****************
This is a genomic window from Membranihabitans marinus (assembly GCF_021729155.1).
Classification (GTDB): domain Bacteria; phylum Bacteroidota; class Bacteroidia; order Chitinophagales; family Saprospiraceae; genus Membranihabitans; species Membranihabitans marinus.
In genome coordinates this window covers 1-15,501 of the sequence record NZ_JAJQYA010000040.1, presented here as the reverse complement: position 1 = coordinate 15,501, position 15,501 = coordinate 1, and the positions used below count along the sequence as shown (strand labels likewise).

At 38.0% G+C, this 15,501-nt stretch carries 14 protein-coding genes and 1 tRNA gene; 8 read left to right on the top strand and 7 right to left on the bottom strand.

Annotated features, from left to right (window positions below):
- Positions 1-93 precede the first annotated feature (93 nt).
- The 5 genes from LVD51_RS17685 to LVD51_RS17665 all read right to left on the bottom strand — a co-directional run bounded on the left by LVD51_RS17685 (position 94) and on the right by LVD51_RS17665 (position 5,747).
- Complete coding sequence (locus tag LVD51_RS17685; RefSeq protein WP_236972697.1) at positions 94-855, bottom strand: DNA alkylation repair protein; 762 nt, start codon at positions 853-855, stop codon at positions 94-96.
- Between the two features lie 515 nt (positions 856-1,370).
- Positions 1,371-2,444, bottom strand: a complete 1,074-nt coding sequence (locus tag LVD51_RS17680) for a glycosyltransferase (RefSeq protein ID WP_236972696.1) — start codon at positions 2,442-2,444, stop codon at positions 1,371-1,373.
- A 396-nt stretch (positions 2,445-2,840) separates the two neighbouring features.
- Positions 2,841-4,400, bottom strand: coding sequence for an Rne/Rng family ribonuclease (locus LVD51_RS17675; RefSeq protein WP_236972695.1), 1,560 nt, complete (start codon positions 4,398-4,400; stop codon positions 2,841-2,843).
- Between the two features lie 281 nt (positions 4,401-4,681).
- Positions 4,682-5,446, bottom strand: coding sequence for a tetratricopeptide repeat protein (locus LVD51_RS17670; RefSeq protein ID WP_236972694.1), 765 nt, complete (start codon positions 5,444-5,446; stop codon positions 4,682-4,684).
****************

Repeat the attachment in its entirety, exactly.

This is a genomic window from Membranihabitans marinus (assembly GCF_021729155.1).
Classification (GTDB): domain Bacteria; phylum Bacteroidota; class Bacteroidia; order Chitinophagales; family Saprospiraceae; genus Membranihabitans; species Membranihabitans marinus.
In genome coordinates this window covers 1-15,501 of the sequence record NZ_JAJQYA010000040.1, presented here as the reverse complement: position 1 = coordinate 15,501, position 15,501 = coordinate 1, and the positions used below count along the sequence as shown (strand labels likewise).

At 38.0% G+C, this 15,501-nt stretch carries 14 protein-coding genes and 1 tRNA gene; 8 read left to right on the top strand and 7 right to left on the bottom strand.

Annotated features, from left to right (window positions below):
- Positions 1-93 precede the first annotated feature (93 nt).
- The 5 genes from LVD51_RS17685 to LVD51_RS17665 all read right to left on the bottom strand — a co-directional run bounded on the left by LVD51_RS17685 (position 94) and on the right by LVD51_RS17665 (position 5,747).
- Complete coding sequence (locus tag LVD51_RS17685; RefSeq protein WP_236972697.1) at positions 94-855, bottom strand: DNA alkylation repair protein; 762 nt, start codon at positions 853-855, stop codon at positions 94-96.
- Between the two features lie 515 nt (positions 856-1,370).
- Positions 1,371-2,444, bottom strand: a complete 1,074-nt coding sequence (locus tag LVD51_RS17680) for a glycosyltransferase (RefSeq protein ID WP_236972696.1) — start codon at positions 2,442-2,444, stop codon at positions 1,371-1,373.
- A 396-nt stretch (positions 2,445-2,840) separates the two neighbouring features.
- Positions 2,841-4,400, bottom strand: coding sequence for an Rne/Rng family ribonuclease (locus LVD51_RS17675; RefSeq protein WP_236972695.1), 1,560 nt, complete (start codon positions 4,398-4,400; stop codon positions 2,841-2,843).
- Between the two features lie 281 nt (positions 4,401-4,681).
- Positions 4,682-5,446, bottom strand: coding sequence for a tetratricopeptide repeat protein (locus LVD51_RS17670; RefSeq protein ID WP_236972694.1), 765 nt, complete (start codon positions 5,444-5,446; stop codon positions 4,682-4,684).